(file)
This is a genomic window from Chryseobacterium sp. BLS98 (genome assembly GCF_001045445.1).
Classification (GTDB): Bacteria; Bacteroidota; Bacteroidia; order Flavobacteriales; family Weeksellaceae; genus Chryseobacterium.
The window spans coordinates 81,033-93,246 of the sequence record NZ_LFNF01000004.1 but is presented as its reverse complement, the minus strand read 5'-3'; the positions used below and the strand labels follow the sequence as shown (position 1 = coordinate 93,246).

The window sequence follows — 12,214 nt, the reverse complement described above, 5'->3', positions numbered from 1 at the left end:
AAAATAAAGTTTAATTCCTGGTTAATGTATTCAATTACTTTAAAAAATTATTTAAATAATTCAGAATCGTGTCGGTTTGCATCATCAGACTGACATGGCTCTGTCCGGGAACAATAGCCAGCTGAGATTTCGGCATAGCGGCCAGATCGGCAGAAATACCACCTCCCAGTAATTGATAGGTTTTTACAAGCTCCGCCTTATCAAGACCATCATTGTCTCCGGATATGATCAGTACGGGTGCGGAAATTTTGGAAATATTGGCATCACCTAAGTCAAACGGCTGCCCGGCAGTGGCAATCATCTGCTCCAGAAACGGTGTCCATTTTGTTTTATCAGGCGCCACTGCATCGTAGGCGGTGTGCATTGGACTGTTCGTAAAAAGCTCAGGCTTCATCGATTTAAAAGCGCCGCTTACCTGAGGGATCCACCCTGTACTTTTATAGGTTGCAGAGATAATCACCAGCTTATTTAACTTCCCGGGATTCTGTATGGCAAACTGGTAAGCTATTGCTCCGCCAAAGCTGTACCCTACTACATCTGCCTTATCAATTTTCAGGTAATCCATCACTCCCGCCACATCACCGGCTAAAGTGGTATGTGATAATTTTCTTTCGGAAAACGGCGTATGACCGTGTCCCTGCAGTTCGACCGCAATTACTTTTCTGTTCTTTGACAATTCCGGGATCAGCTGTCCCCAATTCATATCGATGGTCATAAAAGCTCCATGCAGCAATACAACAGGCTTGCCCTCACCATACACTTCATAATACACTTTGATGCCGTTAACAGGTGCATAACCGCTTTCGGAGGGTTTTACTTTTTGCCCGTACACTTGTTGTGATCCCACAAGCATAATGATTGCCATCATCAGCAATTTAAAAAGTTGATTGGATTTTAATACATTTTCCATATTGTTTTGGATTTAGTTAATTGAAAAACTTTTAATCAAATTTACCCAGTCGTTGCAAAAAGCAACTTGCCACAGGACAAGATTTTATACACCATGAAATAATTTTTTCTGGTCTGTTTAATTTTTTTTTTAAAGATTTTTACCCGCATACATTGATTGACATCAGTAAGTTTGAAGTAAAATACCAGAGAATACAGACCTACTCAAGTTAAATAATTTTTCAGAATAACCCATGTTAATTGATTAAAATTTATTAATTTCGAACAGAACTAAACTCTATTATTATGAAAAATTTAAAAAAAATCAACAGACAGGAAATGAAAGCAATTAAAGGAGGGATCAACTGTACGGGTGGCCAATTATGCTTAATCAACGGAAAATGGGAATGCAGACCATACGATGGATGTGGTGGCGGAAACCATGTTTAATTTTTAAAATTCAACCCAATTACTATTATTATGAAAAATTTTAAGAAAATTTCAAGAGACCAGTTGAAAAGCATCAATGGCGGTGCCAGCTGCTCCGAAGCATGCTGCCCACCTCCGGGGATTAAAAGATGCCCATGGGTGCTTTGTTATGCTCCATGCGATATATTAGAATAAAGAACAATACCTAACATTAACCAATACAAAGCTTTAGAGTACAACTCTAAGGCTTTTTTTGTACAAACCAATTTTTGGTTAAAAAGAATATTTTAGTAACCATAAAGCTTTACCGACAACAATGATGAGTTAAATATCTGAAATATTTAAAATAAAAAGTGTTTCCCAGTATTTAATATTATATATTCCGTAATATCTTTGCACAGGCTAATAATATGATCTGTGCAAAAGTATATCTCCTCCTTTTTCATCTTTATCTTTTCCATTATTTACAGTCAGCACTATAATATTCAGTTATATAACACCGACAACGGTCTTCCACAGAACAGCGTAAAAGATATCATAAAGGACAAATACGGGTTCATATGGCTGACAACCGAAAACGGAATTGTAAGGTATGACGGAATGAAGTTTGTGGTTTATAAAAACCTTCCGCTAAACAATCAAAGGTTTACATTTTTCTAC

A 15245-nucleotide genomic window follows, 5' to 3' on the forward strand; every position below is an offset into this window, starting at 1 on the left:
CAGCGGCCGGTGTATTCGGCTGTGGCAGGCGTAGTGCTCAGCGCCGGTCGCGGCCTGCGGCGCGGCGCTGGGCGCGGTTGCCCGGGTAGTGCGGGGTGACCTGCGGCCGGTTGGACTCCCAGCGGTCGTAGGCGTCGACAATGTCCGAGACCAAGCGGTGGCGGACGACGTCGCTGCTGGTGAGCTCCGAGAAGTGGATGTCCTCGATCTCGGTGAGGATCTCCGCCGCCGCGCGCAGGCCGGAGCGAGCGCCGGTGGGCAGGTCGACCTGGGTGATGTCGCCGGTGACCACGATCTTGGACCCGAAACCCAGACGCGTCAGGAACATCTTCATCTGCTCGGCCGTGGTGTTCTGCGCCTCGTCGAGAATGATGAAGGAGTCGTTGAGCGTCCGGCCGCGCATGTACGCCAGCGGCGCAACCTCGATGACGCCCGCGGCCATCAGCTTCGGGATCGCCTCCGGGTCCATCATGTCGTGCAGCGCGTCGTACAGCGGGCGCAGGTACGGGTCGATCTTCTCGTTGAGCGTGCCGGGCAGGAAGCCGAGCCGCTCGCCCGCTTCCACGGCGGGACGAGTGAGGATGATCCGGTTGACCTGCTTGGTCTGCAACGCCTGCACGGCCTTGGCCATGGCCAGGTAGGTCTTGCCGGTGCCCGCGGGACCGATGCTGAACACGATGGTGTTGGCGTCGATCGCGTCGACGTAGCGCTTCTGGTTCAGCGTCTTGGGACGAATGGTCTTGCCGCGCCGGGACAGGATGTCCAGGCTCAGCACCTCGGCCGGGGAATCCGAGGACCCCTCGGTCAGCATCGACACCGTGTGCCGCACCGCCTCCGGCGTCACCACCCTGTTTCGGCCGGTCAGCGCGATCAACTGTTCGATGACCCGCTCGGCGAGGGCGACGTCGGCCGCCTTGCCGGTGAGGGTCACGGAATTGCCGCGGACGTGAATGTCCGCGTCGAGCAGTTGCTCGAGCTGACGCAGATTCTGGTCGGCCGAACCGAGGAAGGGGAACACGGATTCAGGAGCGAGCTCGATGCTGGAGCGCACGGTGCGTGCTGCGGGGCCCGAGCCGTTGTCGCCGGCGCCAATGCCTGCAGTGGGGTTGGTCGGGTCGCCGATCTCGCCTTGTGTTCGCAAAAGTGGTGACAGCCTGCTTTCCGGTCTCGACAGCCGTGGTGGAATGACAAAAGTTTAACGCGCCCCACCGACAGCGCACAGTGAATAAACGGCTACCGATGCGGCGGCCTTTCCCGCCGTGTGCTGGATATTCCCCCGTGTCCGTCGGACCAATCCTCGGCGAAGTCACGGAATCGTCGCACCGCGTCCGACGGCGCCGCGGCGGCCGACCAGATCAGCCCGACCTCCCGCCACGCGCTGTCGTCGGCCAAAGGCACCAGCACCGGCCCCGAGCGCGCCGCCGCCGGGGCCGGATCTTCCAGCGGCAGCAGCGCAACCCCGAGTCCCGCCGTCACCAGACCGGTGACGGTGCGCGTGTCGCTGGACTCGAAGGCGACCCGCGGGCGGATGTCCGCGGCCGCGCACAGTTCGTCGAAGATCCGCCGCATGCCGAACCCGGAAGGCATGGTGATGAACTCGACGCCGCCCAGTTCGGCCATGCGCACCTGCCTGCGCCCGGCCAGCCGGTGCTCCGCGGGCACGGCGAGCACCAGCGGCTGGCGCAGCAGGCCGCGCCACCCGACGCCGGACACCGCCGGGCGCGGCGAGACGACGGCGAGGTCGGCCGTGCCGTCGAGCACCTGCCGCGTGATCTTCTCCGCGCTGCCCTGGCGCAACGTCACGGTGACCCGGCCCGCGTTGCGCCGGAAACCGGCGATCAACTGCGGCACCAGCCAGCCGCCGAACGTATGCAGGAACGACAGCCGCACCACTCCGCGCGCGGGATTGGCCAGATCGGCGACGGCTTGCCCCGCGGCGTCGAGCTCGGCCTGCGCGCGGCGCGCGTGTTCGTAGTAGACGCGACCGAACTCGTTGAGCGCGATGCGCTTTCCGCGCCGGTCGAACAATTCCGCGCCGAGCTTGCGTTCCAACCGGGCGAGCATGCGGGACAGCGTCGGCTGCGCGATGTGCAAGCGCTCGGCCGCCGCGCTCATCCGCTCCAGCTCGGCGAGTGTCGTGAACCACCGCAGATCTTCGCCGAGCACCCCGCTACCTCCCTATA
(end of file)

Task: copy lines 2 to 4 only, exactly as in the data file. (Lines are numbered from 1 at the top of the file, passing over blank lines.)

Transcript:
Classification (GTDB): Bacteria; Bacteroidota; Bacteroidia; order Flavobacteriales; family Weeksellaceae; genus Chryseobacterium.
The window spans coordinates 81,033-93,246 of the sequence record NZ_LFNF01000004.1 but is presented as its reverse complement, the minus strand read 5'-3'; the positions used below and the strand labels follow the sequence as shown (position 1 = coordinate 93,246).

The window sequence follows — 12,214 nt, the reverse complement described above, 5'->3', positions numbered from 1 at the left end: